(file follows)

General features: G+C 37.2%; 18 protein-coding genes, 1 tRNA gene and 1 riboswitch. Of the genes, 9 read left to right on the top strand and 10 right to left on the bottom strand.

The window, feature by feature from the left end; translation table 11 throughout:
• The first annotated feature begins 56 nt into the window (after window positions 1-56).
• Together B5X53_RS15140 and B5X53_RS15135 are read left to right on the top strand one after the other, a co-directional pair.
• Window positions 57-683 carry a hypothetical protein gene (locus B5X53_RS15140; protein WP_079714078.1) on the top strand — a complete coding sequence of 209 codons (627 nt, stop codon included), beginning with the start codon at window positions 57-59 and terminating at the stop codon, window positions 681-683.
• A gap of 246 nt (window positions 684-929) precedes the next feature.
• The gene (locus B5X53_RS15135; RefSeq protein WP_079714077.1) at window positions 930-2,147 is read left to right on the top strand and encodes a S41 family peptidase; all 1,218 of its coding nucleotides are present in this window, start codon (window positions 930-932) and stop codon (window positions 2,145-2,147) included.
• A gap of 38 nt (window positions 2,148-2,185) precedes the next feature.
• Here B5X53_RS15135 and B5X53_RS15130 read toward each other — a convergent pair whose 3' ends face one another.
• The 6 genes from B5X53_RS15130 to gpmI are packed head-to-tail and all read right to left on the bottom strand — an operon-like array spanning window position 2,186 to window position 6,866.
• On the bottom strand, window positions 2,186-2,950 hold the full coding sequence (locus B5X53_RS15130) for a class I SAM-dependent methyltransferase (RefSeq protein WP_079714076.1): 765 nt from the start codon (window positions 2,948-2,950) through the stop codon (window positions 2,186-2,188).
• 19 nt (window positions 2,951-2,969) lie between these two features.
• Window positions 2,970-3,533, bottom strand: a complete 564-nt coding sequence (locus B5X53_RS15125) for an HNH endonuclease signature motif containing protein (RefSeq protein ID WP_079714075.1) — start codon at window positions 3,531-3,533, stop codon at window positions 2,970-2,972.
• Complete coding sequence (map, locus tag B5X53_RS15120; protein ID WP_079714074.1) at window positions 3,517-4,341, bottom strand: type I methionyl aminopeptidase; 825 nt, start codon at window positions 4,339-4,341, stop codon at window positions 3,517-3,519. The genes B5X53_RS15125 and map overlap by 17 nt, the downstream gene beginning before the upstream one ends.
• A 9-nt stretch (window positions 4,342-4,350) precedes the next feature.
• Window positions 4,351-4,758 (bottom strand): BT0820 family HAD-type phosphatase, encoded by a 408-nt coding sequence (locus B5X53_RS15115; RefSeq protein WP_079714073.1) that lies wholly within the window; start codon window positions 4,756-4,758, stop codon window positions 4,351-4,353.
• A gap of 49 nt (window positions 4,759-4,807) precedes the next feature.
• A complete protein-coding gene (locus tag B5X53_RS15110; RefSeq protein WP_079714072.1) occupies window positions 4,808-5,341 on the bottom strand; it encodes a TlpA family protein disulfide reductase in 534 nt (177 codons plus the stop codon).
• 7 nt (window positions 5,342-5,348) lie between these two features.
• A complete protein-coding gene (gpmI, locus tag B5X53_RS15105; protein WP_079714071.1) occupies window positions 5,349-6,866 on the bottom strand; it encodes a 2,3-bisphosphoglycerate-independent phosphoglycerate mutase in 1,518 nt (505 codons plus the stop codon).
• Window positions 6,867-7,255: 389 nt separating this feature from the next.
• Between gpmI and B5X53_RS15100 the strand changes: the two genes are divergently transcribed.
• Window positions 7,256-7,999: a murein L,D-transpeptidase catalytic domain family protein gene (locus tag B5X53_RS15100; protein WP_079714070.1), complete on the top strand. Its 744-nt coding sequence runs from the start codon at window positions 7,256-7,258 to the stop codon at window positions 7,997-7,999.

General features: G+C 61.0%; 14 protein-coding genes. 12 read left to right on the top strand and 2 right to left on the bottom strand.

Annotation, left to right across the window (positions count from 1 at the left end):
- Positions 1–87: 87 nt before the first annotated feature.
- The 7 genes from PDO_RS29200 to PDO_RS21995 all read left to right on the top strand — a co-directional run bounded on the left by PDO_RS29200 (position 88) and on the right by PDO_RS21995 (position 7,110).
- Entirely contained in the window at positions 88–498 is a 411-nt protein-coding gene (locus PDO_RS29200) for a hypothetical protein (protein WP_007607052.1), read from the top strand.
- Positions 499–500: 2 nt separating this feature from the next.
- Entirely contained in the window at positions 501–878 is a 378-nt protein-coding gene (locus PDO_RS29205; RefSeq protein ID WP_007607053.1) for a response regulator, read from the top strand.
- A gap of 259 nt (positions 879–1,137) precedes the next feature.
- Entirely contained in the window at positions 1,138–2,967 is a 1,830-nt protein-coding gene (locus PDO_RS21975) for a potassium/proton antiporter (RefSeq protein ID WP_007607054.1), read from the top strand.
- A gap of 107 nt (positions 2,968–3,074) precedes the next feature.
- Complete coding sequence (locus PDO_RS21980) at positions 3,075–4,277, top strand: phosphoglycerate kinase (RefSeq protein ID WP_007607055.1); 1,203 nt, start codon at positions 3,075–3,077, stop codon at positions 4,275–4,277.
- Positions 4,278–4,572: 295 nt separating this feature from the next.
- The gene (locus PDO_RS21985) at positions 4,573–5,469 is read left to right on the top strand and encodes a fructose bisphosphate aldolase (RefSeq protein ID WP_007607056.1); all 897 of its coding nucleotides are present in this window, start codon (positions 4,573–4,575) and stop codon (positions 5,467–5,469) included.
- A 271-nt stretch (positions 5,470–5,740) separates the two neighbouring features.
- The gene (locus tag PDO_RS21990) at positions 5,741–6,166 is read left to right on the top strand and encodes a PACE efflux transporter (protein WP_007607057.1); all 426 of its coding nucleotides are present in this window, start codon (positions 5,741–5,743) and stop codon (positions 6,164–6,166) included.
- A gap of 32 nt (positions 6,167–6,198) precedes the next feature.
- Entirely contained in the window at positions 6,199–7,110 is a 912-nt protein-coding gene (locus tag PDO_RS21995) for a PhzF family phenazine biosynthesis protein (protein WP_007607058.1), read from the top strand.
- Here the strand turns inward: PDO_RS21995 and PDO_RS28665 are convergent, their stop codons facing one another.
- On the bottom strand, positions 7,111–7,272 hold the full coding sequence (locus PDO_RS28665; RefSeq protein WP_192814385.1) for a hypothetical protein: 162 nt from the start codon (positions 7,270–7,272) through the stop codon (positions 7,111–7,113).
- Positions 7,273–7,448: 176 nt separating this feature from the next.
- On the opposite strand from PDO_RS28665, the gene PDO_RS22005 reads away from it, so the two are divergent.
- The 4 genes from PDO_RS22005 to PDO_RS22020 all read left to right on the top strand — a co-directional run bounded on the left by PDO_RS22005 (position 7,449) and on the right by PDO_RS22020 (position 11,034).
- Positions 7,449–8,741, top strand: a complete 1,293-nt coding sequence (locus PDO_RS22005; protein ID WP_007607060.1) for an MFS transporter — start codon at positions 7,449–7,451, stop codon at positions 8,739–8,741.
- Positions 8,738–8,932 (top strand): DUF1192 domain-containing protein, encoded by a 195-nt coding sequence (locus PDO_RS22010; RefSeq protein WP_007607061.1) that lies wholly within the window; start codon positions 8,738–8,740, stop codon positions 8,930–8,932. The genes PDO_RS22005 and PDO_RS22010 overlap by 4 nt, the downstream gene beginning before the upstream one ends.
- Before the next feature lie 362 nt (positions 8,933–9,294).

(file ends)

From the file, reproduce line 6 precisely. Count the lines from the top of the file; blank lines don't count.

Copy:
• A gap of 246 nt (window positions 684-929) precedes the next feature.